Week One

Week one of radiation is officially behind us: 5 days of masks, mouth pieces, gowns, beams, and white sheets covering hard plastic tables. 5 days of walking down the hall in a hospital gown (neked from the waist up) with my co-workers staring a little but mostly just carrying on with business as usual. And 5 days closer to the day when all of this will be behind us. Finally.

This week has been unexpectedly normal. I’ve stayed in bed until I absolutely had to get up for work, I’ve worked full time, danced, led our marriage small group alongside my husband, and entertained friends and family in our home. The only real difference has been that every morning around 9am, the treatment desk calls my office and squeezes me in between other patients. 15ish minutes later, I’m back in my desk working. It couldn’t actually be a better setup. No real disruption to daily life is what I wanted and that is exactly what I’ve gotten…so far.

Tuesday night as K.T. asked me how my heart was, as he often does. And of course I told him I was fine (because I am), but he kept asking about things and I kept talking and the more I talked, the more I listened to myself, and the more I realized that this is actually quite an emotional journey. All I had been focused on was the physical part and the waiting. The waiting for the side-effects to pound me and leave me exhausted, in pain, and miserable. The waiting on the days that I wouldn’t feel like doing anything and the days where I had to sleep on the other side of my head because my regular side was too raw to lay on. I never once considered that starting treatment would tug at my heart too. But waiting on the physical has does some unexpected things to the softer parts of me.

Through this first week, I’ve felt awkward. I’ve felt mortified. I’ve felt exposed. I’ve felt poked and prodded at, and I’ve most of all felt like October 20th was further away than Christmas from December 26th. On the other hand, I’ve felt taken care of. I’ve felt renewed. I’ve felt safe. I’ve felt loved, and I’ve felt even more cancer-free than I already was knowing each treatment was destroying any (if any) cancer cells that were left hanging out in my body.

I would be lying if I said I wasn’t a little terrified about how the next 5 weeks are going to go. Week one definitely wasn’t bad, but I cant help but feel like I have such a long way to go. I haven’t really had any side effects yet (other than my mouth being a little drier) and there’s nothing that says I will have side-effects. There are definitely folks that sail right through this with nothing other than a little bit of thick saliva. And even that can be lessened with guzzling water constantly and rinsing your mouth with some concoction of salt, soda, and water. But the fear still creeps in sometimes, and looking at the calendar is quite daunting lately.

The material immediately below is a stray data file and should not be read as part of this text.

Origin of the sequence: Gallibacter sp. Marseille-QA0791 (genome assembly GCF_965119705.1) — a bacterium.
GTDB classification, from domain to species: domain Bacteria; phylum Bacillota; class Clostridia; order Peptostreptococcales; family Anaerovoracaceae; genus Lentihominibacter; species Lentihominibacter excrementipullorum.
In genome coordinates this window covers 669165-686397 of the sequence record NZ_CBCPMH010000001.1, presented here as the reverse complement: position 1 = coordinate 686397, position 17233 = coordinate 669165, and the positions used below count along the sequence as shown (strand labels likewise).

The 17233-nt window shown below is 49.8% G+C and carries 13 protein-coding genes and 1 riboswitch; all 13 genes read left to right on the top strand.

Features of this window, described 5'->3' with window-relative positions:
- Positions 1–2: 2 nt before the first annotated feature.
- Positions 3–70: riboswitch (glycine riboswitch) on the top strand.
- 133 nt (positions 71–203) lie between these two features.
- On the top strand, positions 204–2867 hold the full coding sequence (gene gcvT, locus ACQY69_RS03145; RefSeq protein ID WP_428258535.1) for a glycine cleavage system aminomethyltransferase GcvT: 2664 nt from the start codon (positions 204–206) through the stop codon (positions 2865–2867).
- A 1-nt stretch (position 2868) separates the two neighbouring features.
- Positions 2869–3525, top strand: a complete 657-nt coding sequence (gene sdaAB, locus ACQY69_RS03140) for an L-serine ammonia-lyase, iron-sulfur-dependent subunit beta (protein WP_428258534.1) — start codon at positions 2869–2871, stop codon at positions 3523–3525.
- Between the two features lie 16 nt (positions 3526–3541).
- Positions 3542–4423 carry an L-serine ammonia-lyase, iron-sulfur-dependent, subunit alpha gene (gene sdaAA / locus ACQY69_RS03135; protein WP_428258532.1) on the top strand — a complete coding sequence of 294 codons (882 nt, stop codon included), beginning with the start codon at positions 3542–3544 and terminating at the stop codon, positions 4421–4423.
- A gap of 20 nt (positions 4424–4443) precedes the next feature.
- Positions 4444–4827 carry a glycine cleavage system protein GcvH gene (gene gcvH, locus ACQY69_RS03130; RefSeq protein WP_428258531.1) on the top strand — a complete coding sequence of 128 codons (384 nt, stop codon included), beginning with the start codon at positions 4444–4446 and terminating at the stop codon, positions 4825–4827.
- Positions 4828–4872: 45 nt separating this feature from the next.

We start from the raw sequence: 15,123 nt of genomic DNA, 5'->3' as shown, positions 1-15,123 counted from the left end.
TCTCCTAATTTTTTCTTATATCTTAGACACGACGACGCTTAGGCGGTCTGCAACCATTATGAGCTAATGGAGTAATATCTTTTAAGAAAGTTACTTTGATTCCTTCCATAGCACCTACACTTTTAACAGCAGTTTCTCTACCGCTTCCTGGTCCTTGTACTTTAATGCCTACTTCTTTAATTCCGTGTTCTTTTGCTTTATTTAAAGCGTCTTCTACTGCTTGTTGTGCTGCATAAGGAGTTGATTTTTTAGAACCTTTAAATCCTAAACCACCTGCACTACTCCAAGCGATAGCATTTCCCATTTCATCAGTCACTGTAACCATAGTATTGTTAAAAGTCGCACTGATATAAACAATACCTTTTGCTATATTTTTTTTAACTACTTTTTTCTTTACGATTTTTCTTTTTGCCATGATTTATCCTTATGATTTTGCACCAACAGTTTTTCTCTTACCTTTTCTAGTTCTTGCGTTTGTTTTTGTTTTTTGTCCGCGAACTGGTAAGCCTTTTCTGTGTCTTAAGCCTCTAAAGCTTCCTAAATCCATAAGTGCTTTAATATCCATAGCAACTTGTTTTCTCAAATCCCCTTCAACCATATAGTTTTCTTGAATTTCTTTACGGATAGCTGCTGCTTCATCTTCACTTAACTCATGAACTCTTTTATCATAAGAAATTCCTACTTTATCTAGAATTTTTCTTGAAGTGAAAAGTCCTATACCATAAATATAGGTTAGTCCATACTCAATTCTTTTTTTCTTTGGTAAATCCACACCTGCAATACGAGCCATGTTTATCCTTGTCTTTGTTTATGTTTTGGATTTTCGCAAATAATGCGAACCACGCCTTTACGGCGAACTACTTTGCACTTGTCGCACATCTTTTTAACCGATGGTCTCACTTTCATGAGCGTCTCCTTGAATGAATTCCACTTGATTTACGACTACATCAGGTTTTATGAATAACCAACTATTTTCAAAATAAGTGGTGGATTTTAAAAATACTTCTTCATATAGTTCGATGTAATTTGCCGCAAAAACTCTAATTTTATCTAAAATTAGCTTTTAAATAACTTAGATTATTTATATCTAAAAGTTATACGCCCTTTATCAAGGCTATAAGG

But aside from the fear, I couldn’t be more thankful for where I am. I wouldn’t take a minute of all of this back. I wouldn’t trade any of the letdowns, the disappointments, the tears, or anything else that has come with this journey (and even the steps before that obviously led me here). Has it been fun? Nope. Not even a little, but it’s continued to make me better, stronger, braver, and healthier. It’s shown me the most special sides of my family and friends, and it’s shown me the undeniable strength, selflessness, and unconditional love of the precious man I married just 2.5 years ago.

I’m going to unapologetically beg you all again to continue to pray for us over the next 5 weeks specifically, and beyond if you’re willing. I promise to stand alongside you in believing this journey is perfect and that the Lord has wonderful things planned ahead of us. And I promise to stay strong and be brave as I navigate these new waters of being a patient as well as an employee in the same space. It’s weird. And I promise to keep my chin up and hold my head high in thanks that the Lord (and so many people) have saved my life.

Here’s to week 2, 3, 4, 5, and 6!